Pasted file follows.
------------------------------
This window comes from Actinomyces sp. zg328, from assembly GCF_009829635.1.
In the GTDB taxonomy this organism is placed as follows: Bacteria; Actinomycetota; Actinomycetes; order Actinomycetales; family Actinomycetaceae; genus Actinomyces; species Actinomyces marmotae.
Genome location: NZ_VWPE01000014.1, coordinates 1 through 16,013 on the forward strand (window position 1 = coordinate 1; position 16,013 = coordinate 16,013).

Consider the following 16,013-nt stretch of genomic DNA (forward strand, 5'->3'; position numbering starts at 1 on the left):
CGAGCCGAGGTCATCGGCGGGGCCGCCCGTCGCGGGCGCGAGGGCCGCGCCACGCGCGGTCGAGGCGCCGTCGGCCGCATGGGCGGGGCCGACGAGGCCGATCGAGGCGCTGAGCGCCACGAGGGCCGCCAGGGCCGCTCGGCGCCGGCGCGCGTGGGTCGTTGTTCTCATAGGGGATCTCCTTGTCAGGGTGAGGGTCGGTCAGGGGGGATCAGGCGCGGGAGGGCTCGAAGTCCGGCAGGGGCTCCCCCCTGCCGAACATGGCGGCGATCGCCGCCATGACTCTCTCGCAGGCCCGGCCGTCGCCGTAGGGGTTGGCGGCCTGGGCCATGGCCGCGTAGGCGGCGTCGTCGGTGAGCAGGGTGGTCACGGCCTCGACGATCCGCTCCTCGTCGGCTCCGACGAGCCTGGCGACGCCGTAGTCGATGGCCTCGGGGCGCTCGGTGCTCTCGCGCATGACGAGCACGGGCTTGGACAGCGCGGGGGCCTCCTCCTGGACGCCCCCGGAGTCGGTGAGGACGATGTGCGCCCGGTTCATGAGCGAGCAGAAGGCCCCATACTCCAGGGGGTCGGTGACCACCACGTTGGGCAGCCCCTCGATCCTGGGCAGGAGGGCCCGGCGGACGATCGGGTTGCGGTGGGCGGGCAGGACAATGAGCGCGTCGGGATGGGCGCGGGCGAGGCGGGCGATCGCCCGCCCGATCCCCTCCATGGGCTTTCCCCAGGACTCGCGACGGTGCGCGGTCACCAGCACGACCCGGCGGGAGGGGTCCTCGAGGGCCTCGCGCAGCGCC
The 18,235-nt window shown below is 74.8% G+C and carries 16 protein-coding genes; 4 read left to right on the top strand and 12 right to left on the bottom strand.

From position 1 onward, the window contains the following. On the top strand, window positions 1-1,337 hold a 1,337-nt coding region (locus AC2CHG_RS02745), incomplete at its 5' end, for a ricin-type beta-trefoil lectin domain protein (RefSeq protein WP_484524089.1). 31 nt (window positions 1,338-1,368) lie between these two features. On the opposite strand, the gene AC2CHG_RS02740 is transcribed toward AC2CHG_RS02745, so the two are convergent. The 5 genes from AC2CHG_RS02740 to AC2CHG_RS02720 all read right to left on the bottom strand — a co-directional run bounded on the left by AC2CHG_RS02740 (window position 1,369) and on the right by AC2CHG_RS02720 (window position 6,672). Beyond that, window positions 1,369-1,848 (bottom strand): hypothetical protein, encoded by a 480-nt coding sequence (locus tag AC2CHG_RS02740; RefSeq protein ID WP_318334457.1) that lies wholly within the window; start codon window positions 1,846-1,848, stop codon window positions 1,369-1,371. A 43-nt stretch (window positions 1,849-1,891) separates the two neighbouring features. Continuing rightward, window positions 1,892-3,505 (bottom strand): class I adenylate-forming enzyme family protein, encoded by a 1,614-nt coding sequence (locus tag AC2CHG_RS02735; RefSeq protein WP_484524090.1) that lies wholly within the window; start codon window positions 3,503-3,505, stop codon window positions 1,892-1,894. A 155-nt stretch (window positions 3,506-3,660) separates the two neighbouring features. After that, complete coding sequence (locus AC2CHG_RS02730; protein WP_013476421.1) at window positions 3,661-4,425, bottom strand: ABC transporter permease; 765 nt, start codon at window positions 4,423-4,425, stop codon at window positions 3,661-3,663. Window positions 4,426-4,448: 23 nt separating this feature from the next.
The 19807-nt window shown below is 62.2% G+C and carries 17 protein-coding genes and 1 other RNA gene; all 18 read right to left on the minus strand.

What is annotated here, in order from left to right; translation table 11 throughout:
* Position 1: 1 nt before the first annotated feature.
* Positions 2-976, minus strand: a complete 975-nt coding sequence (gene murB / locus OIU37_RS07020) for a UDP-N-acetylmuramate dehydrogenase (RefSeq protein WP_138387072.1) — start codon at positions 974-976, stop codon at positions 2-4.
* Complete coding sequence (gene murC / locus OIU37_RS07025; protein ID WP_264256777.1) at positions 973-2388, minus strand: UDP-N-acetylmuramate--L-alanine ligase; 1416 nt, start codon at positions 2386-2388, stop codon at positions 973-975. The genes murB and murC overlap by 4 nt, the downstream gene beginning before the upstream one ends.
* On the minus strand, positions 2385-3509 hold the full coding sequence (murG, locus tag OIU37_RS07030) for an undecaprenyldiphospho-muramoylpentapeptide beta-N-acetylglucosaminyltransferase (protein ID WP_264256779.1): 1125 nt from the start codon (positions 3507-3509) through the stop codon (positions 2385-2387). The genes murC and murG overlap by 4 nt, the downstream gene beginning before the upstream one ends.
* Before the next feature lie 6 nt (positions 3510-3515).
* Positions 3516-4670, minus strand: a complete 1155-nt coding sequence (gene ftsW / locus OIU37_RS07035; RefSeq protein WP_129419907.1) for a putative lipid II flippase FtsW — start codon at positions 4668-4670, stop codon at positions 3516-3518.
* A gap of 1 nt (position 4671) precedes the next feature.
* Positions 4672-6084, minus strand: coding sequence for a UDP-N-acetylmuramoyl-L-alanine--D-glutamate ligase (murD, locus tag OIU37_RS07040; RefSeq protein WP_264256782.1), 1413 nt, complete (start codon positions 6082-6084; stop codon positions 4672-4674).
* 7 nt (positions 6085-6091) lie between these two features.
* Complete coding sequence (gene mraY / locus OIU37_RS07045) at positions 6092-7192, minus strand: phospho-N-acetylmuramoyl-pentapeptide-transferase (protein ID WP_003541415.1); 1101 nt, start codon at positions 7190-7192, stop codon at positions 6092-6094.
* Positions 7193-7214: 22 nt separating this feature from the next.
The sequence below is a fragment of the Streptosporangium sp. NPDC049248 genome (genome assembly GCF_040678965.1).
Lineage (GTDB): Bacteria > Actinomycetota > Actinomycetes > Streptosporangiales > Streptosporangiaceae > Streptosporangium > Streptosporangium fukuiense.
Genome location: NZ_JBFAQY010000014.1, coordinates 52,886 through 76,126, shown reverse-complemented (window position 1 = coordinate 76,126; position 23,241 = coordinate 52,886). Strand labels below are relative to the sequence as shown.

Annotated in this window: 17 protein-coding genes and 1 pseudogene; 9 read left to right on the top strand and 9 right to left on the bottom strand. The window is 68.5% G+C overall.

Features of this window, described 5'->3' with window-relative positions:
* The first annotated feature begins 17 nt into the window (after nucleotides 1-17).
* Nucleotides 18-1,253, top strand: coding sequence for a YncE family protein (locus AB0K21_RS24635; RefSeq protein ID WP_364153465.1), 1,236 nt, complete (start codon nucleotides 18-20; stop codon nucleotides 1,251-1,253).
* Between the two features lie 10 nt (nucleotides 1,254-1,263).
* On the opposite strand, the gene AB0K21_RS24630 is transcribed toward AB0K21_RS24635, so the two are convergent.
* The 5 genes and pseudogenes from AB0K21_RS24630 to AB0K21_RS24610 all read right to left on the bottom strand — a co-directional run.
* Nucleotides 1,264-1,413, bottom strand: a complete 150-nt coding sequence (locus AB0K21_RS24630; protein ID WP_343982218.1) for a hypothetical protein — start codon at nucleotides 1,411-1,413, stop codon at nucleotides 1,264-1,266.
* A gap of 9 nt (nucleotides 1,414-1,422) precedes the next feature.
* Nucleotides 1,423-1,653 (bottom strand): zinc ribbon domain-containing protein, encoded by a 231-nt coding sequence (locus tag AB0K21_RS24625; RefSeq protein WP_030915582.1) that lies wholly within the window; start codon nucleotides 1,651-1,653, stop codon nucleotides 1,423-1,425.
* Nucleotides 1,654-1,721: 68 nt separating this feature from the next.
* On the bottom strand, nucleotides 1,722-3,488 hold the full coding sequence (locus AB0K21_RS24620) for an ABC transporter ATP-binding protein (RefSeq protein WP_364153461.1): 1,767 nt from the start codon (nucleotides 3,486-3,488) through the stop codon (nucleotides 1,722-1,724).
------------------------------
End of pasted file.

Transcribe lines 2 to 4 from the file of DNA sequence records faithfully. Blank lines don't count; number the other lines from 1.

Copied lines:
In the GTDB taxonomy this organism is placed as follows: Bacteria; Actinomycetota; Actinomycetes; order Actinomycetales; family Actinomycetaceae; genus Actinomyces; species Actinomyces marmotae.
Genome location: NZ_VWPE01000014.1, coordinates 1 through 16,013 on the forward strand (window position 1 = coordinate 1; position 16,013 = coordinate 16,013).

Consider the following 16,013-nt stretch of genomic DNA (forward strand, 5'->3'; position numbering starts at 1 on the left):